Maʻaśeh Ṭoviyah, a Hebrew encyclopedia, is one of the first Hebrew books to have scientific and medical illustrations. Its frontispiece shows a portrait of the author, Ṭoviyah Kats (ca. 1652–1729), surrounded by books and wearing a doctor’s ring, a fur lined cape, and a hat. He holds a book in one hand, and an astroglobe in the other—symbolizing his quest to learn the natural order of the universe. The encyclopedia has eight sections—theology, astronomy, medicine, hygiene, illnesses from syphilis, botany, the universe, and the four elements—but most of it is devoted to medicine. One notable engraving quaintly compares the interior of a human body with that of a four-story house.
The composite man as comprehended in fourteen anatomical impersonations, Edwin Hartley Pratt, 1901close next previous
The Composite Man first appeared as serial chapters in the Journal of Orifical Surgery between April 1899 and January 1901. Soon after, Edwin Hartley Pratt (1849–1930) compiled them into a book to popularize anatomy by using accurate, accessible, and humorous writing. Each chapter introduces a different “man” who explains his anatomical function to the reader. Some of these include: Bony Man, Muscular Man, Arterial Man, Venous Man, Lymphatic Man, Skin Man, Connective Tissue Man, Cerebro-Spinal Man, and Sub-Conscious Man. A simple anatomical color illustration of the featured “man” accompanies each chapter. He succeeded in his effort to popularize anatomy: the publisher printed 19 editions between 1901 and 1921.
Tashrīḥ al-badan, Mansūr ibn Muhammad ibn Ahmad ibn Yūsuf ibn Faqīh Ilyās (author); Ardistānī, Hasan ibn Ahmad kātib-i muqīm-i Isfahān (scribe), 1488close next previous
This rare Persian manuscript was one of the first in the world to contain detailed anatomical illustrations. The title translates to “Description of the Body,” and the text summarizes many of the observations made by the Ancient Greek physician, surgeon, and philosopher Claudius Galen (129–ca. 216). Six illustrations detail the spinal cord, circulatory and skeletal systems, skin, digestion, and human gestation. The final picture shows a female body carrying a fetus, but the woman’s body looks no different than all the other illustrations. Medieval Muslim physicians added significantly to scientific understanding of anatomy and the human body through works such as this.
“Alle de ontleed- genees- en heelkindige werken …,” Frederik Ruysch, 1744close next previous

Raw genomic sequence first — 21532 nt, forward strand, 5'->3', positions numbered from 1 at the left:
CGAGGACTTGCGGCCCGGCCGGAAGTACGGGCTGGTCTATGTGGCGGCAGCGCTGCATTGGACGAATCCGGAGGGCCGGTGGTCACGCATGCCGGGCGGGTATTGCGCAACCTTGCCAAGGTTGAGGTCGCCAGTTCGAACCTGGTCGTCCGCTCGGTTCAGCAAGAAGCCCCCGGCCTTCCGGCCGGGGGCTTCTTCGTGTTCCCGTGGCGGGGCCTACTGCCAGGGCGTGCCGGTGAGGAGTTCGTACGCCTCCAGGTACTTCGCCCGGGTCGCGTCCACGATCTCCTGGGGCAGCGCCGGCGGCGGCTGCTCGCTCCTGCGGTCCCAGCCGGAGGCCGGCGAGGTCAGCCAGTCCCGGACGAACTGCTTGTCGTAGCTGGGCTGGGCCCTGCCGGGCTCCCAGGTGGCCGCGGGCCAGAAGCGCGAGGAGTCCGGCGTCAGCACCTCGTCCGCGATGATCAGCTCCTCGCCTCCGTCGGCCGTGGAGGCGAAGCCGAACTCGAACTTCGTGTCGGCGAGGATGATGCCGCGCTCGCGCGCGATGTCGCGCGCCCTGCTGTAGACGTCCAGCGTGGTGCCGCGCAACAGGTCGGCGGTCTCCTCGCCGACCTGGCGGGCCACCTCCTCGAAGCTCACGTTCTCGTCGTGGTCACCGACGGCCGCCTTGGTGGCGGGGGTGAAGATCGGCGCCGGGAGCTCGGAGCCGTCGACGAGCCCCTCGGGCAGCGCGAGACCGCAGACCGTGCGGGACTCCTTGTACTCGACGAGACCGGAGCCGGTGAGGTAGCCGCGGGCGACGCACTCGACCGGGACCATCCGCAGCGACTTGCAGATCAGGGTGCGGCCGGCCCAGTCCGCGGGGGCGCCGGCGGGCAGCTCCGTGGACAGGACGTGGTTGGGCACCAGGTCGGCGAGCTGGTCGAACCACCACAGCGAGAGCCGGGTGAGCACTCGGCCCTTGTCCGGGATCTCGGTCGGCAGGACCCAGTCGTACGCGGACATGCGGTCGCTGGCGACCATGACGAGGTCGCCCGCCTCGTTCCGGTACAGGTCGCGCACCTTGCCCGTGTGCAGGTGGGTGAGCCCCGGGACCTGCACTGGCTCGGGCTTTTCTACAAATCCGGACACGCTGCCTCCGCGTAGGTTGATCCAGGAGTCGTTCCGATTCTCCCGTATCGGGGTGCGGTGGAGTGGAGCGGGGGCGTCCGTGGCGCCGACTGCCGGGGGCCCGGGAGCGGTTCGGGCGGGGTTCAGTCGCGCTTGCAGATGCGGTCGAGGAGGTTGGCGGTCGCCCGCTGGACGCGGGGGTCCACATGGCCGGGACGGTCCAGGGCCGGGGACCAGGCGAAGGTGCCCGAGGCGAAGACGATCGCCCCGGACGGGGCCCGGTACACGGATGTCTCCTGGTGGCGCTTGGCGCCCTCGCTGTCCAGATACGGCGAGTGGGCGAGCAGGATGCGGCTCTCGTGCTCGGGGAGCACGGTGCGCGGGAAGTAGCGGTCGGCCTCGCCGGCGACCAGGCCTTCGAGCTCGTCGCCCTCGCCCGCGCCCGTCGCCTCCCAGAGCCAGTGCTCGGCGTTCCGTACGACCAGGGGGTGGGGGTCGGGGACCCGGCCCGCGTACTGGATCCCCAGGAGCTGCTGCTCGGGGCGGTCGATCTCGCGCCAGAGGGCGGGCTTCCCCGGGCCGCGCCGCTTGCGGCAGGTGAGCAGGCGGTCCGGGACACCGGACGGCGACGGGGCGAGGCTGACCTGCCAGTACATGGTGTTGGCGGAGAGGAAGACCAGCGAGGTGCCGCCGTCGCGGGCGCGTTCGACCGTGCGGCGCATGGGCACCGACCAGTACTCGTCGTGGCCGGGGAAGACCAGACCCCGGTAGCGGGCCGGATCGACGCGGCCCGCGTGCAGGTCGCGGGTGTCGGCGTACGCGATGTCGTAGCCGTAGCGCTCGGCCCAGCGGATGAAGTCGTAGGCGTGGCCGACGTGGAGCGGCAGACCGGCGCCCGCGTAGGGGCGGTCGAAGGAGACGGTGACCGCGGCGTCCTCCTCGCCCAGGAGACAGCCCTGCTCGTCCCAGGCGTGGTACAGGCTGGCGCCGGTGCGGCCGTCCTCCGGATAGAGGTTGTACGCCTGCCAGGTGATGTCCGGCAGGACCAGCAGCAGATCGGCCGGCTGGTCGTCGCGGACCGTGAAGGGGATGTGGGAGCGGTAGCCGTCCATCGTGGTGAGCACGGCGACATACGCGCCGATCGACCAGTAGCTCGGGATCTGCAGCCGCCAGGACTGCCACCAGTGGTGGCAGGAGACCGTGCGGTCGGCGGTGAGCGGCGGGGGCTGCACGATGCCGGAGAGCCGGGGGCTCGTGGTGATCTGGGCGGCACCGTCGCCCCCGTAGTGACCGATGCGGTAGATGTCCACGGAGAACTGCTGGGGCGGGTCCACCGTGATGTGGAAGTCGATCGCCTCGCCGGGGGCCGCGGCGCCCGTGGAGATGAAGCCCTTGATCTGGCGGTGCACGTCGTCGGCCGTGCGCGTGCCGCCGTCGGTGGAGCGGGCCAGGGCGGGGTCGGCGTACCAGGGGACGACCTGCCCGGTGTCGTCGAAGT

Dutch botanist and anatomist Frederik Ruysch (1638–1731) became known for his knowledge of anatomic preservation techniques and for his dioramas that incorporated human and earthly objects. Alle de ontleed- genees- en heelkindige werken is the Dutch translation of his Opera omnia anatomico- medico- chirurgica (1737), which was originally published in 1721. The three volumes highlight the human body, particularly organs and the anatomy of human babies and fetuses. The final section features animal and plant anatomy. His captivating and creative illustrations contain artistic, gruesome, and whimsical elements.
Historia de la composicion del cuerpo humano, Juan Valverde de Amusco, 1556close next previous
One of the first anatomy books published in Rome in the Spanish language, this became Juan Valverde de Amusco’s (ca. 1525–ca. 1588) most famous work. Like most anatomists during the period, Valverde compared existing works, performed his own dissections, and created new texts based on combining old and new information. The plate showing the flayed cadaver holding its own skin is one of Valverde’s most well-known images.
Anatomia del corpo humano, Juan Valverde de Amusco, 1559close next previous
In this Italian translation of Juan Valverde de Amusco’s (ca. 1525–ca. 1588) Historia de la composicion del cuerpo humano (1556), the chapters remain the same, but the order of the plates is slightly different. The 350-page book is a compilation of seven chapters that discuss the main elements of the human body. The majority of the copperplate illustrations were taken from Andreas Vesalius’s (1514–1564) De humani corporis fabrica libri septem (1543).
Nouveau recueil d'ostéologie et de myologie: dessiné d'après nature, Jacques Gamelin, 1779close next previous
Jacques Gamelin (1738–1803) became a successful artist through the encouragement of his employer, a French industrialist, who recognized that Gamelin’s artistic promise far exceeded his business acumen and sent him to an art academy. Gamelin painted and engraved popular battle scenes, but his best-known work is Nouveau recueil d'ostéologie et de myologie, a two-part collection that includes anatomical scenes with mischievous skeletons at play, in religious and war vignettes, and many with Death at the helm. Included in this work is an engraved portrait of his lifelong patron, Baron de Puymaurin, to whom he dedicated the book. Gamelin also served as a painter to Pope Clement XIV.
Icones anatomicae quibus praecipuae aliquae partes corporis humani delineatae proponuntur & arteriarum potissimum historia continetur ..., Albrecht von Haller, (anatomist); Rollinus, C. J. (artist), 1756close next previous
The successors of Swiss anatomist, botanist, and physiologist Albrecht von Haller (1708–1777) considered him to be the founder of a new epoch in anatomy and physiology. The eight parts published in 3 volumes reflect Haller’s precise investigations, corrections, and attention to detail in the entire arterial system of the body. This work served as an essential source about arteries and organs for more than a century.
Bernardi Siegfried Albini Tabulae sceleti et musculorum corporis humani, Bernhard Siegfried Albinus, 1749close next previous
Famous for his studies of bones and muscles, surgeon and teacher Bernard Albinus (1697–1770) produced most of his work with Dutch illustrator and engraver Jan Wandelaar (ca. 1690–1759). In Tabulae, the two devised a new technique for rendering precise illustrations by placing nets with square webbing at intervals between the artist and the specimen in order to create a grid pattern for increased accuracy. Artistry also prevailed as many of the anatomical illustrations are in pastoral settings decorated with cherubim, wild animals, tropical plants, and vast landscapes.